When I woke up this morning, I did not know that I would be spending the afternoon with one of the most courageous people I have ever met in person. I went down to see Namir al-Azzawin, an Iraqi asylum seeker, after reading about his hunger strike last night on Migrant Tales.
I wanted to propose making a short film about his protest and gain a better understanding of the struggles migrants are currently facing in Finland. I wasn’t sure whether it is something he would want to do, given I am a complete stranger. I was also very nervous since this is a very real situation – in Finland, an estimated 20,000 asylum seekers are going to be denied residency permits because their countries have been upgraded to ‘safe’ by the Finnish Immigration Service (Migri).
Even those who were granted temporary permits may also have them discontinued based on the new Migri assessment. For asylum seekers from countries like Namir’s this is nothing short of a disaster. Namir is protesting this assessment with a hunger strike in front of Parliament House (more on this later…).
When I arrived at 12pm today, the location was empty but for some very saddening images.
Namir arrived shortly after and I was told that he leaves his spot occasionally to charge his phone in a nearby establishment. Having lost my own father and recently become one; the first thing that I thought was that he looked like a gentle and loving dad. I was perhaps expecting a more rebellious youth in their 20s. He was soft-spoken and seemed pleased to meet me. Even so, his eyes could not hide his pain.
He kindly agreed to an interview and I will return tomorrow to let him tell us his story in his own words. Namir’s friend and supporter, Beri, offered to help with translation and I extremely grateful. I met a few of Namir’s friends and supporters and I am sure they are all affected somehow by this assessment by Migri.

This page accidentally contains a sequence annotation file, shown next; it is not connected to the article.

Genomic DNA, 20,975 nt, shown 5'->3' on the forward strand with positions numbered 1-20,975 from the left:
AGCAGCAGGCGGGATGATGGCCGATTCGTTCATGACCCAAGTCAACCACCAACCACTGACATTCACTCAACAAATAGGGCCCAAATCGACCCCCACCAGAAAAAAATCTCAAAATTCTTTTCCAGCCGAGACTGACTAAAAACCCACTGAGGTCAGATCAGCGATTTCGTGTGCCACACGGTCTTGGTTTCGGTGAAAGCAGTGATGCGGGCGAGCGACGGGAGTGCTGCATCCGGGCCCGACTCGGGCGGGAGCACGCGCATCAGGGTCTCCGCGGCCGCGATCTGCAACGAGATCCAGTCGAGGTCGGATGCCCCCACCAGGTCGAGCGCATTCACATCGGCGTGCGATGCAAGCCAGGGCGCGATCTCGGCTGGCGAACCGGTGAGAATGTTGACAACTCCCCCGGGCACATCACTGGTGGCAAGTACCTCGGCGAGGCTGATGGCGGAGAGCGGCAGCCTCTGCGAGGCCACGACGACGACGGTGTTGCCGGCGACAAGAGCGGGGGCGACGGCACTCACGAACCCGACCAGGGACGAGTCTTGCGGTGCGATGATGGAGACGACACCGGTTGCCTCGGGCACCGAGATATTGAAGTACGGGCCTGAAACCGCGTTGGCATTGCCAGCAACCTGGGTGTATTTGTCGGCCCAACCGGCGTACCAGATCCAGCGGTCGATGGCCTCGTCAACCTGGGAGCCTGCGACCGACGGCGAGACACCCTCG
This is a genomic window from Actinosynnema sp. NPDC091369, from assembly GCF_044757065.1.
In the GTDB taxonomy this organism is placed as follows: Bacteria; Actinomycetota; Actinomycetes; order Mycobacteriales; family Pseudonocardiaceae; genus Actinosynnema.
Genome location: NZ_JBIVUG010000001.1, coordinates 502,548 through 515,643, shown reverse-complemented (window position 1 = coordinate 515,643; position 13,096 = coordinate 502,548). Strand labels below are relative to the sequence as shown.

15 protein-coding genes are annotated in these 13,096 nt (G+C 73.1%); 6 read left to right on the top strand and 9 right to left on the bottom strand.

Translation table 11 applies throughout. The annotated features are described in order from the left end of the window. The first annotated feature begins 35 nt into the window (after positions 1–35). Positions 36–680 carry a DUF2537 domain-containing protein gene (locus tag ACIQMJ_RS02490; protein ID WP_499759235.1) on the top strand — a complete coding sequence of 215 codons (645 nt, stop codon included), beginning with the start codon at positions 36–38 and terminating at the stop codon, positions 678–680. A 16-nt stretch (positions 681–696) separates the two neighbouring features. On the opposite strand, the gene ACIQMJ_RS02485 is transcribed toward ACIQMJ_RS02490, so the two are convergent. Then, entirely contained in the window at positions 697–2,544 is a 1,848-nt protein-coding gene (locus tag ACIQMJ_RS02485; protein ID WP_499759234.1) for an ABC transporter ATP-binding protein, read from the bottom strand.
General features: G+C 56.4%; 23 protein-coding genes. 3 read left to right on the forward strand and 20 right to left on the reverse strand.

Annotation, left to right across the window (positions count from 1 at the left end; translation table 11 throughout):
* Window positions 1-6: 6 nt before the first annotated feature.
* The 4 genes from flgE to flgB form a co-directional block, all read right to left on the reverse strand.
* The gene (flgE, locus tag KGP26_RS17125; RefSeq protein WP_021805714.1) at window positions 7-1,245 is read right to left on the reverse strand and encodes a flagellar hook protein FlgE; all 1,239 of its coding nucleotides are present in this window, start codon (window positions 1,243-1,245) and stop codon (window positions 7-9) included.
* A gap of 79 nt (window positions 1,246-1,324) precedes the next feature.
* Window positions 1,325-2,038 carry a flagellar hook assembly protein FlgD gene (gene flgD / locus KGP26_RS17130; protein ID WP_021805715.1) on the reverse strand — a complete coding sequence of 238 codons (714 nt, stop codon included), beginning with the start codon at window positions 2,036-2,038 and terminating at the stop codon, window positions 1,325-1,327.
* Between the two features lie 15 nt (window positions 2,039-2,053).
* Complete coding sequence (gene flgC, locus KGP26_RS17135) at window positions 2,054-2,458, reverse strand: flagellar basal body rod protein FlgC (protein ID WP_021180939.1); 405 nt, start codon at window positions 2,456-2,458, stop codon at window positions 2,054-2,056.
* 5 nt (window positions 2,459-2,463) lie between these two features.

Namir was asked yesterday to move further away from the Parliament building. It also looks like the main entrance to Parliament is not in use since the building is being refurbished, so today he made the decision to move somewhere more visible – not because he was asked.
Namir moved today to the main entrance of the Finnish Parliament Annex, or “Little Parliament.”
Namir was promptly requested by a security guard in the building to go somewhere else and away from the immediate property.
He didn’t budge and stood his ground and moved a few meters away from the Finnish Parliament Annex, which is where I left him at 2.30pm.
I worry about Namir being there by himself day and night. He appeared at one point to be suffering from cramps in his legs.
I will try to go there every day to support him and to wherever he is moved to. I must admit that it is an uneasy feeling to know that you are talking to someone who is essentially killing himself slowly. If the government does not respond to Namir’s demands, he will die. Nothing in Namir’s eyes told me that this was a game.
*Zimema Mhone is an African-American filmmaker currently living in Helsinki with his wife and child. He recently received his MA in Film and Video Production and will be starting his own Helsinki-based production company in July. You can reach him at zimema (at) gmail.com